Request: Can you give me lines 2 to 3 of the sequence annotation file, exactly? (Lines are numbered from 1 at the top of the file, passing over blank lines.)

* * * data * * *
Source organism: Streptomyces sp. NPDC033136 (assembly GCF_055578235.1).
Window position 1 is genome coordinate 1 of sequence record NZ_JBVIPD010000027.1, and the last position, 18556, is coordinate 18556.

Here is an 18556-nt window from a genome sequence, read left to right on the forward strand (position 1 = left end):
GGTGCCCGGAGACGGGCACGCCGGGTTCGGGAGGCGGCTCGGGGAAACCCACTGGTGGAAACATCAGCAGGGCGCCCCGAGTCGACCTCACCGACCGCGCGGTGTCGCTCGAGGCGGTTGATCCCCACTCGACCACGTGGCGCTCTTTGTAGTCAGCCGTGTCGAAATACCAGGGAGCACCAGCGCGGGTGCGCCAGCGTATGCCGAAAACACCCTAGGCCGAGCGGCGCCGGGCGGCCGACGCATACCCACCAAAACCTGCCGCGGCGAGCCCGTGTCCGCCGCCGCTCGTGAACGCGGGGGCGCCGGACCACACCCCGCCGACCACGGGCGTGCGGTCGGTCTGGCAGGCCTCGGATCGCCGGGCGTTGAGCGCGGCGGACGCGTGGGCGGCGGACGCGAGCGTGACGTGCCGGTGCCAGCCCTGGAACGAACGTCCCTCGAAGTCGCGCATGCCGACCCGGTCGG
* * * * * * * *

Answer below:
Window position 1 is genome coordinate 1 of sequence record NZ_JBVIPD010000027.1, and the last position, 18556, is coordinate 18556.

Here is an 18556-nt window from a genome sequence, read left to right on the forward strand (position 1 = left end):